Wednesday, August 31, 2016
Challenge Completed: Baguettes!
As I mentioned a few posts ago, I had the inspiration to attempt making baguettes. But the process would be long: 20 hours! I decided to go for it anyway.
I have no claim to being an artisan baker (nor any desire really to be one). I am merely competent, having been a home-baker for a few decades. I have no problem making half a dozen loaves at a time, so I wasn't scared of a few baguettes.
It was the idea of staying on focus for 20 hours that wasn't too enthralling. But the recipe was easy, and the work was surprisingly simple. In fact, this is one of the laziest yeast dough recipes it has been my good fortune to make. I just set alarms to time when the dough needed attention and that kept me on track. But the bare truth, time-wise, is that I began at 10:15 PM on Monday and didn't get the loaves out of the oven until 8:30 PM on Tuesday.
The dough was unlike anything that I am accustomed to handling but that wasn't a problem--hard to describe, sorta sticky but dry at the same time. It only has four ingredients: flour, yeast, salt, and water, plus a tiny bit of oil for greasing the pan and the plastic wrap.
I followed the recipe directions pretty much to the letter and also read the nicely-illustrated blog entry about how to make it which really made sense of the instructions. I only forgot one thing (misting the loaf) and my knife wasn't sharp enough for the slashes but it didn't matter in the long run; the bread was super-crusty and crunchy. Oh, and the loaves sang just like the blog said they could! They crackled and popped for several minutes after I took them out of the oven. Kinda amazing.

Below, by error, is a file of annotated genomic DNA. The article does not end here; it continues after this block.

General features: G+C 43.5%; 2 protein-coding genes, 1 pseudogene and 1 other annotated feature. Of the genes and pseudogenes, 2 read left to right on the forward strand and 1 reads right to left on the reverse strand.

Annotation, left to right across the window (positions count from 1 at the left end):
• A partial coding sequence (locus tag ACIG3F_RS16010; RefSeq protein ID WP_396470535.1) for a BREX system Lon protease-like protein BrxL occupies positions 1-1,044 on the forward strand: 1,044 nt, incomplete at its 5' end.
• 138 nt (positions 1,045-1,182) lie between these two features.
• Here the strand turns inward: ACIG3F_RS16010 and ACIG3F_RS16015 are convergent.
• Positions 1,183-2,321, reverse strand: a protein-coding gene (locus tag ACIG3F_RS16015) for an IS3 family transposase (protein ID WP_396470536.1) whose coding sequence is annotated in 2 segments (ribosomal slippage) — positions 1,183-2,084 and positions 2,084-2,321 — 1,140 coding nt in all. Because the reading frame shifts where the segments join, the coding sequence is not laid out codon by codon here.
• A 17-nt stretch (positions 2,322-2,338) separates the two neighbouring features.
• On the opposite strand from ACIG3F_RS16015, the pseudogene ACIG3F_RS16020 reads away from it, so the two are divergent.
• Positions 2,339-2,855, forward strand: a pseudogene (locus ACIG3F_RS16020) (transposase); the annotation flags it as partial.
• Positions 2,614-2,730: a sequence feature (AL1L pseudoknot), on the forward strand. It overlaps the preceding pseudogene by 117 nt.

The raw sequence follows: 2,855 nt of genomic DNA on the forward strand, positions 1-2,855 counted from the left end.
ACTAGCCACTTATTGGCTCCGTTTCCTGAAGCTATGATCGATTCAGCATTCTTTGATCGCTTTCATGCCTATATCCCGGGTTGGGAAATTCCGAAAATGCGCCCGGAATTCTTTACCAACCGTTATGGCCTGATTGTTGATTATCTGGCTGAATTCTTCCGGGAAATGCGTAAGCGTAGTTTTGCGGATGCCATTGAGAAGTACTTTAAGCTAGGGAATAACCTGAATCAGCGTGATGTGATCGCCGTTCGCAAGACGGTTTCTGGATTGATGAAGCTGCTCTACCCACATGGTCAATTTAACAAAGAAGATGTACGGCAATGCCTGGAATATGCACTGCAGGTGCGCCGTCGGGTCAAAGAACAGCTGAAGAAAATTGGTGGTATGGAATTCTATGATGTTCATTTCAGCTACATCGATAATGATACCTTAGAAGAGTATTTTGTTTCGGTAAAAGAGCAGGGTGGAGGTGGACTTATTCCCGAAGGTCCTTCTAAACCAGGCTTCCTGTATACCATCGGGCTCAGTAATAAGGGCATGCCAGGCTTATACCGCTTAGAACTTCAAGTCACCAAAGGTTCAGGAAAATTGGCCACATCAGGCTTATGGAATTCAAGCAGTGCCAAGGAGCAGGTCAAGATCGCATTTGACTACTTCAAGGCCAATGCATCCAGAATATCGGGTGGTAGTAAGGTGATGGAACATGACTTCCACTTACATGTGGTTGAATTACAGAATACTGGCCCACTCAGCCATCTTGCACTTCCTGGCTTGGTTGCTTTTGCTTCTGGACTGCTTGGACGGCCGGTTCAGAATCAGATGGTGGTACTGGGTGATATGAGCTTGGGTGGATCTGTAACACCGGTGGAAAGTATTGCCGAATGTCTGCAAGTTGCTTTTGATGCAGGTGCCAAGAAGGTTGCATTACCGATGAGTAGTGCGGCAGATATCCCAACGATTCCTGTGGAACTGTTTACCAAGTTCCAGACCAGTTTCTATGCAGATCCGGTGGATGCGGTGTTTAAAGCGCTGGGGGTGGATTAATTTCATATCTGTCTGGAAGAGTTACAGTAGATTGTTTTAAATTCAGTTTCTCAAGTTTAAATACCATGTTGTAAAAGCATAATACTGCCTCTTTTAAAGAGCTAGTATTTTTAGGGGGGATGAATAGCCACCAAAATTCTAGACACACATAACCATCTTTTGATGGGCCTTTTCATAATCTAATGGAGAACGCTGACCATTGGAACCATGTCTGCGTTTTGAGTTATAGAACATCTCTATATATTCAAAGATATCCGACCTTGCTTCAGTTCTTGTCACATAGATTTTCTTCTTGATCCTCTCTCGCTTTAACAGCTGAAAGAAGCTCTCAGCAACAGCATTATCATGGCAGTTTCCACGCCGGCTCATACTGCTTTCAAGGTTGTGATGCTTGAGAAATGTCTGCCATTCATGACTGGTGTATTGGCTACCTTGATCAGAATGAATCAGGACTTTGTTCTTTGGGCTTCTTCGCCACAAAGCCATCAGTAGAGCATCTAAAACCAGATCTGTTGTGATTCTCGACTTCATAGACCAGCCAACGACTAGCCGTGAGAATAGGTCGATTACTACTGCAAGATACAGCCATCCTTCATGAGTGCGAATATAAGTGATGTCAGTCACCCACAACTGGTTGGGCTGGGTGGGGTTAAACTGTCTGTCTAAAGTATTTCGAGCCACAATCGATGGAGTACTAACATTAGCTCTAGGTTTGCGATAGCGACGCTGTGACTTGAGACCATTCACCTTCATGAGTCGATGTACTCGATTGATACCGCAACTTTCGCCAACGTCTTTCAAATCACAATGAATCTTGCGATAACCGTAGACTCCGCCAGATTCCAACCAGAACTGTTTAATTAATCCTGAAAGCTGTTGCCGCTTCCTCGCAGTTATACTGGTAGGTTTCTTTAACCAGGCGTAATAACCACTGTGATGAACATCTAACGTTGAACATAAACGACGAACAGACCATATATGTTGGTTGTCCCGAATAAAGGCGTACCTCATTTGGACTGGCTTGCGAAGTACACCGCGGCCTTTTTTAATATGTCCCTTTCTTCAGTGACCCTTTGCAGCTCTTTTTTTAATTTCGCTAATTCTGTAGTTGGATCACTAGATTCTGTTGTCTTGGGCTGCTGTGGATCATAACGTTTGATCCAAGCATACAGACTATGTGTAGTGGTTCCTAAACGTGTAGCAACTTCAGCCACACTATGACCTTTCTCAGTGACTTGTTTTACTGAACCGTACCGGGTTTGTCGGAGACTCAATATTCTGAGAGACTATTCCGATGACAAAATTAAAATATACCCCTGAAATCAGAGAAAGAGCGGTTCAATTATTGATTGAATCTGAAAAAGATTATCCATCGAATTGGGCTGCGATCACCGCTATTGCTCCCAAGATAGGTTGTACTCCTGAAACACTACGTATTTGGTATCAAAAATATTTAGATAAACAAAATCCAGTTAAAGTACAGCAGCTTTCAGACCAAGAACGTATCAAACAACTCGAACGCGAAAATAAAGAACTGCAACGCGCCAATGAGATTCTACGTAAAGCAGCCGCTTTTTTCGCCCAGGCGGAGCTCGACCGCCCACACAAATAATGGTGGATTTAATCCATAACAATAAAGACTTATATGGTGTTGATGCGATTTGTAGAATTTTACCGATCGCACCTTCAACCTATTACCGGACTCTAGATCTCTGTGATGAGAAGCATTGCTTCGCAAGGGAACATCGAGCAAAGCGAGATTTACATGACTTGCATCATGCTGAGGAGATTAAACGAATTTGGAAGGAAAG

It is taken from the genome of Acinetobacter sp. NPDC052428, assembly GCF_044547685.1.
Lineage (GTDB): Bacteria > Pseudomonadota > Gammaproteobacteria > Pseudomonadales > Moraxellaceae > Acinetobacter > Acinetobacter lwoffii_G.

The results? The bread is just gorgeous. I absolutely will do this again!
As I was tidying the kitchen at the end of the day, I realized that I was going to have to store the baguettes somewhere.....but where? how? They are thin loaves but quite long--15 inches. I knew the bread would not stay as crispy as it had been when it came out of the oven but it would lose all semblance of crustiness if I stored it in plastic wrap or some combination of plastic bags. I couldn't see wrapping it in foil either because that would be wasteful--I rarely buy foil (perhaps once or twice a year) and I use it sparingly. (A penny saved, etc.)
Give this a try. You'll be glad you did.
Oh, and there's one other good reason to make baguettes. A decent loaf of French bread (not a baguette, mind you, just French) will cost about $2 here in South Mississippi. I figure that these loaves cost about 60 cents each to make (not including the electricity for the oven). Bargain! And the bread is so very much nicer than anything you might buy at the store.
I am very glad to have gotten this particular bee in my bonnet.
And it didn't sting one bit.
Life is good.